Presenting Alan Watts' account of Nirvana as recorded in his Lectures on Buddhism: The Middle Way.
In the Buddhist context Nirvana or moksha, is described as the extinguishing of the fires that cause suffering. These fires are typically identified as the fires of attachment (raga), aversion (dvesha) and ignorance (moha or avidya). When the fires are extinguished, suffering (dukkha) comes to an end. The cessation of suffering is described as complete peace. Thus nirvana refers to the imperturbable stillness of mind after the fires of desire, aversion, and delusion have been finally extinguished.
In Hindu philosophy, it is the union with the divine ground of existence Brahman (Supreme Being) and the experience of blissful egolessness.
Alan Wilson Watts (6 Jan.1915–16 Nov.1973) was a British-born philosopher, writer, and speaker, best known as an interpreter and populariser of Eastern philosophy for a Western audience.
Watts's fascination with the Zen developed because that tradition embodied the spiritual, interwoven with the practical, as exemplified in the subtitle of his Spirit of Zen: A Way of Life, Work, and Art in the Far East. "Work," "life," and "art" were not demoted due to a spiritual focus.
Watts came to prefer writing in the language of modern science and psychology (Psychotherapy East and West is a good example), finding a parallel between mystical experiences and the theories of the material universe proposed by 20th-century physicists. He later equated mystical experience with ecological awareness, and typically emphasized whichever approach seemed best suited to the audience he was addressing.
Watts felt that absolute morality had nothing to do with the fundamental realization of one's deep spiritual identity. He advocated social rather than personal ethics. In his writings, Watts was increasingly concerned with ethics applied to relations between humanity and the natural environment and between governments and citizens.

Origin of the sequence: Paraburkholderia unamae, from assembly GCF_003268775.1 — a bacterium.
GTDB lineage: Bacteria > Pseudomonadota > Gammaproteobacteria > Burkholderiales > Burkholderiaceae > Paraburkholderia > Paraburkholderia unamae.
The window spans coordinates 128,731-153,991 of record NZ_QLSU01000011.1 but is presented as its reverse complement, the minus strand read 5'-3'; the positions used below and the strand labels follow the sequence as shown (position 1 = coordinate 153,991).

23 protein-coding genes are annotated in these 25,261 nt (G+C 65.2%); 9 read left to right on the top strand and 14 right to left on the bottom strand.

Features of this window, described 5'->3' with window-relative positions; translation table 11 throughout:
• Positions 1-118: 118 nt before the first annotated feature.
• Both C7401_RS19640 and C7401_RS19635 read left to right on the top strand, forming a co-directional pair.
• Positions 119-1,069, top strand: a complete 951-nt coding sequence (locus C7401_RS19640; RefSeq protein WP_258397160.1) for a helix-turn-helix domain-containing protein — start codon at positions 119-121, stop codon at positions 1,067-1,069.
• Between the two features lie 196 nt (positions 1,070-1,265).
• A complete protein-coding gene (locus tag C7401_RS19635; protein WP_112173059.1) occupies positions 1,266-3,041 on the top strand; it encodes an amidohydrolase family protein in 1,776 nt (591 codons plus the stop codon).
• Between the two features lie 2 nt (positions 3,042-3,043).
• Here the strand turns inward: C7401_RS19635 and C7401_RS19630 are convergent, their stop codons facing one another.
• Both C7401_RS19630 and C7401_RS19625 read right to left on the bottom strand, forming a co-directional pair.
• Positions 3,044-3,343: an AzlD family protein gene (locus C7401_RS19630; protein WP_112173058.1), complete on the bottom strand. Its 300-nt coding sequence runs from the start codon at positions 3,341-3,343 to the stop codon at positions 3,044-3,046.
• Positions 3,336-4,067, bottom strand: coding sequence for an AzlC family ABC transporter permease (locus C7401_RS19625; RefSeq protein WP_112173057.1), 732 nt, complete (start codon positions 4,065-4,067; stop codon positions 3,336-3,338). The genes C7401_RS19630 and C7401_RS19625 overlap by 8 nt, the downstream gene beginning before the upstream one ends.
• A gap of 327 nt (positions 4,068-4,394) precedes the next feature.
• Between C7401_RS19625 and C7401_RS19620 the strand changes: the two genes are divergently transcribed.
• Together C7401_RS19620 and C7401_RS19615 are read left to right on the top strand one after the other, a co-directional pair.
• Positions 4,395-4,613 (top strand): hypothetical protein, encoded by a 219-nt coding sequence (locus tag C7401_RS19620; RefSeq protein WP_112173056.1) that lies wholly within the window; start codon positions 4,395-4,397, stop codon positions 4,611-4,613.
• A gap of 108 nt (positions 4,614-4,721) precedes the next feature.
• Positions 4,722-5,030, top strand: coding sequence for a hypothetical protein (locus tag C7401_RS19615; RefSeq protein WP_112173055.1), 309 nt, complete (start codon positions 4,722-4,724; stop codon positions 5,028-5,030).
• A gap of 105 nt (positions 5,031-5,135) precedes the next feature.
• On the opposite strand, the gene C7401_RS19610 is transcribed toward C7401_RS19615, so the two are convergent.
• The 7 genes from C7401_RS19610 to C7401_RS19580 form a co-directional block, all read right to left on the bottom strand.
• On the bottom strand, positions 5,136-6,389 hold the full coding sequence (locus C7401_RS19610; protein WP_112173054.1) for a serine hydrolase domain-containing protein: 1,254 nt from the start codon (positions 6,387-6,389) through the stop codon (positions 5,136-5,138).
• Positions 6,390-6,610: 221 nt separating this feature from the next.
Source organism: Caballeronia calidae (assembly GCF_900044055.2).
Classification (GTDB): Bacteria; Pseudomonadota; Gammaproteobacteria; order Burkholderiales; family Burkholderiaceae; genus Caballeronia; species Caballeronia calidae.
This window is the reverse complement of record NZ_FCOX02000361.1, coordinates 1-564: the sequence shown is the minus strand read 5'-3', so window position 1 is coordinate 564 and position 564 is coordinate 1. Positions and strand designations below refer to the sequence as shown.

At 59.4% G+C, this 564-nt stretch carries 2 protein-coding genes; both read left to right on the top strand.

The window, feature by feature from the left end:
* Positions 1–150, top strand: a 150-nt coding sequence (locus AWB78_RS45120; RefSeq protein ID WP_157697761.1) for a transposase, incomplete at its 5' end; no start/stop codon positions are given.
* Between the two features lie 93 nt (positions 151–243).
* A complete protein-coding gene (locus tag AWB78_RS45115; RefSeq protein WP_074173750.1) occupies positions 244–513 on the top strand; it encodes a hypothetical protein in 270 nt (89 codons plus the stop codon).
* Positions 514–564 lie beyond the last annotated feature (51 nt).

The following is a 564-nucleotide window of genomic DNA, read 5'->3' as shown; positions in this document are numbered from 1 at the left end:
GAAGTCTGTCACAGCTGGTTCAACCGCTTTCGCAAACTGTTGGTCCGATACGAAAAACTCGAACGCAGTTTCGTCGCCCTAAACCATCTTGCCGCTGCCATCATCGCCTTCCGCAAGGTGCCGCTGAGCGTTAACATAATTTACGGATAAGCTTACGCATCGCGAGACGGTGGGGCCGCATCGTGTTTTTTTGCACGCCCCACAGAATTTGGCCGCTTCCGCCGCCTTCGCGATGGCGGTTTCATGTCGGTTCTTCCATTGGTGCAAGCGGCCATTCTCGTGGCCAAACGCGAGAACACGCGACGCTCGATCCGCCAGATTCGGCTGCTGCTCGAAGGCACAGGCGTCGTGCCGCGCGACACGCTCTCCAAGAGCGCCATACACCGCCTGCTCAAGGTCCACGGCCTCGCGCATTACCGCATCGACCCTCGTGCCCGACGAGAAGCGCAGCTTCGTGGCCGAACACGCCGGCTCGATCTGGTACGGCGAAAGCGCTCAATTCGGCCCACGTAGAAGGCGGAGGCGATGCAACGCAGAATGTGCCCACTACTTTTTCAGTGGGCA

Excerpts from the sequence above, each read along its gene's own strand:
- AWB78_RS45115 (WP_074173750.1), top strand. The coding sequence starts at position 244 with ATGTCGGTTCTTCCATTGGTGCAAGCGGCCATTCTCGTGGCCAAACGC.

In several of his later publications, especially Beyond Theology and The Book on the Taboo Against Knowing Who You Are, Watts put forward a worldview, drawing on Hinduism, Chinese philosophy, panentheism, and modern science, in which he maintains that the whole universe consists of a cosmic self playing hide-and-seek (Lila), hiding from itself (Maya) by becoming all the living and non-living things in the universe, forgetting what it really is; the upshot being that we are all IT in disguise. In this worldview, Watts asserts that our conception of ourselves as an "ego in a bag of skin" is a myth; the entities we call the separate "things" are merely processes of the whole.
A grateful and commendatory note about the excellent SecondLife 'viewer' that I used to film this animation within, Black Dragon (3.7.9), formerly known as Niran's Viewer, which among other attractions allows for animations to be played in world at adjusted speeds fater or slower and has a machinimist dedicated tool sidebar for fine tuning Deffered Rendering of shadows and etc. More details about Black Dragon at Niran's blog here ( niranv-sl.blogspot.co.uk/?zx=38b08b1b0760c469 )
Soundtrack created with the following samples allowed under
Creative Commons licences;
Attribution Noncommercial License.
Creative Commons 0 License
Alan Watts Lectures; Buddhism: The Middle Way
Creative Commons license: Attribution 3.0
IUMA (Internet Underground Music Archive) Collection
Concieved, Directed, Edited by Celestial Elf,
Filmed in Black Dragon 3.7.9, on Windows 7 Home Ed, with Fraps,
Edited in Serif Movie Plus X3.
Copyright Celestial Elf 2014.
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